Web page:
Ernest Zep Robinson, Petitioner-appellant, v. Anthony A. Belaski, Respondent-appellee, 959 F.2d 245 (10th Cir. 1992)Annotate this Case
Before SEYMOUR, STEPHEN H. ANDERSON and BALDOCK, Circuit Judges.*
ORDER AND JUDGMENT**
BALDOCK, Circuit Judge.
On February 11, 1983, Petitioner-appellant Ernest Zep Robinson was convicted in federal district court in Missouri for a firearms offense and sentenced to eighteen months incarceration. During his release on bond pending appeal, Petitioner was arrested, convicted, and incarcerated on unrelated Missouri state charges. His federal conviction was affirmed on appeal on December 5, 1983, while he was in the custody of Missouri state officials. Federal authorities then filed a detainer, which became effective when Petitioner was released from state custody on May 14, 1991. Now a resident of the Federal Correctional Institute in Littleton, Colorado, Petitioner seeks relief under 28 U.S.C. § 2241, contending that his eighteen month federal sentence ran concurrently with his Missouri state sentence. He appeals from the district court's dismissal.
A federal prison sentence begins on the date the prisoner is received at the federal penitentiary, and federal authorities are not required to credit state prison time unless it is served in connection with the federal offense. United States v. Dovalina, 711 F.2d 737, 739 (5th Cir. 1983); Bruss v. Harris, 479 F.2d 392, 393 (10th Cir. 1973). Petitioner's federal sentence began running when he was committed to federal custody in May 1991; he has not even alleged that the state and federal offenses were related; and he is without standing to challenge the sentencing arrangement between the federal government and the state of Missouri. See Gunton v. Squier, 185 F.2d 470, 471 (9th Cir. 1950) ("A person who has violated the criminal statutes of both the Federal and State Governments may not complain of the order in which he is tried or punished for such offenses."). See also Causey v. Civiletti, 621 F.2d 691, 694 (5th Cir. 1980) (quoting Gunton) .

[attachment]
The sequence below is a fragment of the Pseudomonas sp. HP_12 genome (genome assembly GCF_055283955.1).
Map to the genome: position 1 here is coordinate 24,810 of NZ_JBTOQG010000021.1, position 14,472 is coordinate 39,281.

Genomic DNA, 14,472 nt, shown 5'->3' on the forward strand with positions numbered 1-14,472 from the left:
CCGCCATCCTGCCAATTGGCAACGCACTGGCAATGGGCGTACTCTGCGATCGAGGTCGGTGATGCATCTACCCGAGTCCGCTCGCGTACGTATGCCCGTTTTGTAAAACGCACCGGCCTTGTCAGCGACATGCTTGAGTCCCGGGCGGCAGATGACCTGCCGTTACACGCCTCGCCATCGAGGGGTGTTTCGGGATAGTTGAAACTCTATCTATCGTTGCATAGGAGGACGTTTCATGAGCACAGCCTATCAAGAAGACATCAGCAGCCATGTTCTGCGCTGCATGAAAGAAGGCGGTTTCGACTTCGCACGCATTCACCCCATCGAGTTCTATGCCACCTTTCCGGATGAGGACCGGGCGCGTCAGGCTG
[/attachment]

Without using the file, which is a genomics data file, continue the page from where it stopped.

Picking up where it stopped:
Petitioner has failed to state a valid claim for relief. Therefore, the appeal is DISMISSED. See 28 U.S.C. § 1915(d); Coppedge v. United States, 369 U.S. 438, 448 (1962).
After examining the briefs and appellate record, this panel has determined unanimously that oral argument would not materially assist the determination of this appeal. See Fed. R. App. P. 34(a); 10th Cir.R. 34.1.9. The cause therefore is ordered submitted without oral argument
This order and judgment has no precedential value and shall not be cited, or used by any court within the Tenth Circuit, except for purposes of establishing the doctrines of the law of the case, res judicata, or collateral estoppel. 10th Cir.R. 36.3